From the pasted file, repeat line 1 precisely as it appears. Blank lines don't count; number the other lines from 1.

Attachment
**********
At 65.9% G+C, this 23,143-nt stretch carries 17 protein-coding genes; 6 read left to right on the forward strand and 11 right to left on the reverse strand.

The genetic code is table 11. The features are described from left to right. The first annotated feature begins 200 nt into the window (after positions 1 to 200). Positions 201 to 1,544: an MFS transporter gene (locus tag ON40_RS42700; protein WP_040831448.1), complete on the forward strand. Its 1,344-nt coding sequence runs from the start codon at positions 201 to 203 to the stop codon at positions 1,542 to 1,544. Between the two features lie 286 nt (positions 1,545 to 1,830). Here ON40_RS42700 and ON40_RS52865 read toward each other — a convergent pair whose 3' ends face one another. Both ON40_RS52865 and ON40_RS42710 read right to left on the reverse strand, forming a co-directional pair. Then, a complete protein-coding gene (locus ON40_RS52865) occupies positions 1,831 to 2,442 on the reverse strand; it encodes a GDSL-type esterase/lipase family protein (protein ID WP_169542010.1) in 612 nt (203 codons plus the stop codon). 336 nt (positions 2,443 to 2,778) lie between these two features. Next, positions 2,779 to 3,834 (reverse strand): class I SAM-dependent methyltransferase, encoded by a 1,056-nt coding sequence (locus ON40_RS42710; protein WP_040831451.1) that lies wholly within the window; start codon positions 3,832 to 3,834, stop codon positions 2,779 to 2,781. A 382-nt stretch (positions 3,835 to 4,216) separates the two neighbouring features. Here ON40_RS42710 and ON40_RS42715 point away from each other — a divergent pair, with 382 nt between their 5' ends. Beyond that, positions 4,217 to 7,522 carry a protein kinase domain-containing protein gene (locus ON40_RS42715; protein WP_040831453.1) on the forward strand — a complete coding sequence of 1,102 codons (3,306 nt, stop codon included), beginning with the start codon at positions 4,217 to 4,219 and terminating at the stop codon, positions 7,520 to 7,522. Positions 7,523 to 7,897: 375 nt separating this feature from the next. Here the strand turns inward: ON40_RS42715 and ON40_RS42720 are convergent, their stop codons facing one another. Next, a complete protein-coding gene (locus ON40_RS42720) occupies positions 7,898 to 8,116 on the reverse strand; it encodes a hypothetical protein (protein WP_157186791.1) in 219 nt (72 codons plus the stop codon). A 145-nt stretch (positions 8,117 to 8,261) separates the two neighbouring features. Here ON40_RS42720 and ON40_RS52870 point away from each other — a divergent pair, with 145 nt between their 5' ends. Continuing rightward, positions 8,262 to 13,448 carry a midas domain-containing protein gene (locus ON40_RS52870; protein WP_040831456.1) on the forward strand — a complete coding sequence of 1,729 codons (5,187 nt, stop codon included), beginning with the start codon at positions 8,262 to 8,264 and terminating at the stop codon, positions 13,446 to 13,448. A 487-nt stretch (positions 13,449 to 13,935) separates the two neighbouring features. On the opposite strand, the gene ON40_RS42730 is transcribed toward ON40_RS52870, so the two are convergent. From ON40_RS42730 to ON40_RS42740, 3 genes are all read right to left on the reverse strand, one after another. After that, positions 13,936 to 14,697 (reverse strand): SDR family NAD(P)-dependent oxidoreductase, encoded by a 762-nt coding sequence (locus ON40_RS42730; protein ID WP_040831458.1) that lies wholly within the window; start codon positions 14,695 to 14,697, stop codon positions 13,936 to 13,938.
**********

At 65.9% G+C, this 23,143-nt stretch carries 17 protein-coding genes; 6 read left to right on the forward strand and 11 right to left on the reverse strand.